The Mondragon was the first semiautomatic rifle formally adopted by a national military. It was designed by Mexican Manuel Mondragon, beginning in 1891. Its development was encouraged by future Mexican President Porfirio Diaz, who was very interested in military arms and eager for the prestige of Mexico being the first nation to field a semiautomatic shoulder rifle.
The first Mondragon rifles were produced in 1893, chambered for 6.5mm Mondragon. Production of the rifle was outsourced to the Swiss firm SIG in Neuhausen, which delivered 50 units for testing by the Mexican army. The trials were successful enough to warrant an order for 200 more rifles in 1894, in a theoretically better 5.2 x 68mm cartridge. This was developed by Mondragon in collaboration with the Swiss Colonel Rubin (of Schmidt-Rubin rifle notability), and was a very high pressure round. Too high pressure to work well, as it turned out.
Later variants of the Mondragon returned to more conventional cartridges, with a 1903 model being submitted to British army testing chambered for 7mm Mauser. Rifles were also produced in 7.5mm Swiss and .30-30 Winchester.
The main contract for the Mexican Army was placed in 1908, for 4,000 rifles in 7mm Mauser. Some of these, in an effort to ingratiate President Diaz, were marked “Fusil Porfirio Diaz, Systema Mondragon, Model 1908″. The first 400 were delivered in 1911, and it was found (as had been warned by SIG officials) that the guns had very little tolerance for poor quality ammunition. Much to SIG’s dismay, the Mexican government decided to cancel the order after only 1,000 had been delivered, leaving SIG with 3,000 finicky rifles not paid for.
Once the First World War broke out, demand for military arms was predictably great, and SIG found a buyer for the Mondragon rifles in the German air corps. It was adopted as the Flieger-Selbstlader-Karabiner 15 (Self-Loading Aircraft Carbine, Model 1915) as a stopgap measure to give aerial observers a firearm that could be effectively used in flight. For this use, the guns were equipped with a 30-round snail drum type magazine. Significant maintenance was required to keep the rifles operational, and accuracy was reportedly poor. They were subsequently replaced by the more accurate but even less reliable Mauser Selbstlader 1916.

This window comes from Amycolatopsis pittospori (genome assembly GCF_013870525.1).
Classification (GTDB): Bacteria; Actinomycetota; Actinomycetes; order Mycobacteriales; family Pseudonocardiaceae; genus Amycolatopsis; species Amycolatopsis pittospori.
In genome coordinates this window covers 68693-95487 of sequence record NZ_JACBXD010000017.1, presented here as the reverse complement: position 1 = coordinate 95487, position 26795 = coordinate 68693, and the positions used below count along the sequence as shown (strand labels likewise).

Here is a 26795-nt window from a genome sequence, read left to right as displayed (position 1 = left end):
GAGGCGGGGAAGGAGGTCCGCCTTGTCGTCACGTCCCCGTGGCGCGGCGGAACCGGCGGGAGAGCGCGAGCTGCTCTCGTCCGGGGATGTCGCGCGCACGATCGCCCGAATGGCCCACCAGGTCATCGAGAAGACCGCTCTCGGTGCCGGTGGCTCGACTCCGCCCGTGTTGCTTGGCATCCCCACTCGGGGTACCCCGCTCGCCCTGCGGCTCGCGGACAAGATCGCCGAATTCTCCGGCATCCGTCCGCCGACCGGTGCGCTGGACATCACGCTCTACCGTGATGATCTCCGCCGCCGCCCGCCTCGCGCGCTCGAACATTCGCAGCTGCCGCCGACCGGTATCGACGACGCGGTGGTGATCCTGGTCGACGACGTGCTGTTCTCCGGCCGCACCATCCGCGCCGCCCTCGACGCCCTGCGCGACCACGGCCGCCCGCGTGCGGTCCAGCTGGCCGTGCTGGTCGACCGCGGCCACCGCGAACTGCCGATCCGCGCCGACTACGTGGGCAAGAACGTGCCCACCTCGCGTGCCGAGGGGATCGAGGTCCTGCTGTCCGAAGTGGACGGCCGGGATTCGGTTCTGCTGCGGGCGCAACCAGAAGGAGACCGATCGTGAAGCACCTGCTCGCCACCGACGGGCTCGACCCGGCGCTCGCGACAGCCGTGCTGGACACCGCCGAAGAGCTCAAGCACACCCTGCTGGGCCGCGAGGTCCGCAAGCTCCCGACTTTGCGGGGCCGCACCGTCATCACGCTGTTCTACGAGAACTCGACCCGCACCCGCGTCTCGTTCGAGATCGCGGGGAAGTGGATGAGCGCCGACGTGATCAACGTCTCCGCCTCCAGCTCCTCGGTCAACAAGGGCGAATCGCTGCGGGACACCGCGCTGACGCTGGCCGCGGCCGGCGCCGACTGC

The Mondragon was not a major part of any armed conflict, but remains a landmark weapon for being the first of its kind effective enough to be used in quantity by a national military.
Function and Mechanism
The Mondragon is a gas-operated rifle, with a gas port about three quarters of the way down the barrel. The bolt is of the rotating type, turned by two helical camming slots on the bolt body. There are three locking lugs on the front of the bolt and four more on the rear.
One unusual feature of the Mondragon is a cutoff switch on the bolt handle which allows the shooter to disengage the bolt from the gas piston. This, like the magazine cutoffs present on many early magazine rifles, was a feature desired by many military authorities to prevent soldiers from wasting ammunition through rapid fire. The notion was that the guns would be operated as manual straight-pull actions during normal use, and only switched to semiautomatic mode in emergencies.
Upon firing, gas engages the gas piston below the barrel pushing it back and compressing the mainspring. Instead of being directly connected to the bolt, the gas piston ends with a stub which acts on the bolt handle (which can be disengaged to render the gun manually operated). The bolt handle has lugs which engage the helical cams in the bolt body, so when retracted by the shooter of the gas system, it rotates and unlocks the bolt. In an effort seal gasses out of the receiver, the gas piston is fitted with a series of split rings.
As described in the patent below, the 1904/1907 version of the rifle is designed to use a 6-round enbloc clip. This clip could be latched in at two different depths in the magazine housing – pushed all the way in, the clip would below the line of bolt travel and held in reserve like a magazine cutoff. A latch behind at the back of the magazine housing would release the clip upwards to where rounds would be stripped off by the bolt, allowing semiautomatic fire. We believe this feature was removed at some point, as the clip latch is not present on most Mondragon rifles we have seen. Some variants were made to use 20-round box magazines, in addition to the German 30-round drum. The rifle used a leaf sight marked from 300-2000 yards, and it was issued with a spade-type bayonet.
Photos of a Mondragon M1908 in 7x57mm Mauser. This rifle is missing its magazine floorplate and spring assembly. Click here to download the gallery in high resolution.
Photos of a 20-round Mondragon magazine for 7x57mm Mauser. Click here to download the gallery in high resolution.
US Patent 853,715 (M. Mondragon, Firearm, May 14, 1907)